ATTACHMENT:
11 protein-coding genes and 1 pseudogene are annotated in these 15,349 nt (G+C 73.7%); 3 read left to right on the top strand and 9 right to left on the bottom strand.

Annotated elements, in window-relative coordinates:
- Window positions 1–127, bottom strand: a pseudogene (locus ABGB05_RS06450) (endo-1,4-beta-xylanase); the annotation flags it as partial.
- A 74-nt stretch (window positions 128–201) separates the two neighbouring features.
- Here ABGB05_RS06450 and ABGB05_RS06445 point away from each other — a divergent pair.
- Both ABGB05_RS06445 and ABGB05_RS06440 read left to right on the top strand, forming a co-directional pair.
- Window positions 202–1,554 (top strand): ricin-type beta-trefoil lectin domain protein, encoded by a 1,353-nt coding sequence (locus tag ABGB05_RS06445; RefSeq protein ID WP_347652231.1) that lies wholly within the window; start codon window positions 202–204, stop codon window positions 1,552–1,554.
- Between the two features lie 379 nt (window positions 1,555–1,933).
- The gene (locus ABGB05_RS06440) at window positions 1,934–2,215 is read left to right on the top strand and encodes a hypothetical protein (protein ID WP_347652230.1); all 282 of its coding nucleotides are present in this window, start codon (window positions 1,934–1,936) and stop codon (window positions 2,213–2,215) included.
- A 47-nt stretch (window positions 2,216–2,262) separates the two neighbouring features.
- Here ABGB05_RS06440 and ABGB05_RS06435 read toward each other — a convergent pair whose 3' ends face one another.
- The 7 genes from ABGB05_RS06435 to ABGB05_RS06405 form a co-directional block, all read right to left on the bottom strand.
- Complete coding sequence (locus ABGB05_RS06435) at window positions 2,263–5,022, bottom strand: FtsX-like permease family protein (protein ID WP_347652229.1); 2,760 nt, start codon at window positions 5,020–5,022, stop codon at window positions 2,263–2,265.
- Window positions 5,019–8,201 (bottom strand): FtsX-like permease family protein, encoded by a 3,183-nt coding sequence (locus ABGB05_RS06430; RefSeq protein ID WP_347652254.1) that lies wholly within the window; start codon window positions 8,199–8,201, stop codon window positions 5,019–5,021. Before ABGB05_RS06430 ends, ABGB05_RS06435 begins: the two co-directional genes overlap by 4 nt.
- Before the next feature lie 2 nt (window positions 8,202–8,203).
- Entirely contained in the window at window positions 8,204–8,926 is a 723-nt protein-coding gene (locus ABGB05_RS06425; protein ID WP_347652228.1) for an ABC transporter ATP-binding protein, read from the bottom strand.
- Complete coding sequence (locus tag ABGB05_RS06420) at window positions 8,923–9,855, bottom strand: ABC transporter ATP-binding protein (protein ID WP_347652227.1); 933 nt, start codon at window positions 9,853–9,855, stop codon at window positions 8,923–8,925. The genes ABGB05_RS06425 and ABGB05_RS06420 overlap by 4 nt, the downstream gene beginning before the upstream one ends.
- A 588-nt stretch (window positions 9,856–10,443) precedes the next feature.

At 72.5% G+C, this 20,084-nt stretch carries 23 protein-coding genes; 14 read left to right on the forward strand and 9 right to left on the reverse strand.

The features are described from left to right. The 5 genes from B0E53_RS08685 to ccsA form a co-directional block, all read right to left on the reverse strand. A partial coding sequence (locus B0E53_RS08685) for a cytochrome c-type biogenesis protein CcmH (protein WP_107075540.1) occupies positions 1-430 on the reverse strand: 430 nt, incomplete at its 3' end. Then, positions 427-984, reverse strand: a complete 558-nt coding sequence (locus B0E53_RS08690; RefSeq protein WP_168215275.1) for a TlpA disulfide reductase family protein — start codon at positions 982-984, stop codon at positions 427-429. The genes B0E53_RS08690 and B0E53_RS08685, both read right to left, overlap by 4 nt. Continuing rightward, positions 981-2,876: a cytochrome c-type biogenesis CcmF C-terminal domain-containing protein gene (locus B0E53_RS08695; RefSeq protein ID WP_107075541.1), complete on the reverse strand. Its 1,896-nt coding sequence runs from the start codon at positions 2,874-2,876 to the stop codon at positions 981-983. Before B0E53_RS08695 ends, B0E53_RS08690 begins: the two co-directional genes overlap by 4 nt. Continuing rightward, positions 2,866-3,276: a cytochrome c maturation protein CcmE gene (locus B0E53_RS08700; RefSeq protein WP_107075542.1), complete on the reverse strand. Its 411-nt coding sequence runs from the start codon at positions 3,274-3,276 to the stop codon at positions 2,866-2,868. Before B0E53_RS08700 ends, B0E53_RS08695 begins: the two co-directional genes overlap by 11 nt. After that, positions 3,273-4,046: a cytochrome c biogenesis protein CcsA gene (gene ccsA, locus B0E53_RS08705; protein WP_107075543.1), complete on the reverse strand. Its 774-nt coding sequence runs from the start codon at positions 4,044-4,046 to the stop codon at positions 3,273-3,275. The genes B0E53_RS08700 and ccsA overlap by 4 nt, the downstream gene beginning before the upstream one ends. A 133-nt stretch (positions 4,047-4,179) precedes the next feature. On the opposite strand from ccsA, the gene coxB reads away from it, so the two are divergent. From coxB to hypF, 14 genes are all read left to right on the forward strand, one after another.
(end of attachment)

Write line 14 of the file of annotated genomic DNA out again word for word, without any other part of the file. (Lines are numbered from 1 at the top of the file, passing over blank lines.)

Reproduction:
- Window positions 5,019–8,201 (bottom strand): FtsX-like permease family protein, encoded by a 3,183-nt coding sequence (locus ABGB05_RS06430; RefSeq protein ID WP_347652254.1) that lies wholly within the window; start codon window positions 8,199–8,201, stop codon window positions 5,019–5,021. Before ABGB05_RS06430 ends, ABGB05_RS06435 begins: the two co-directional genes overlap by 4 nt.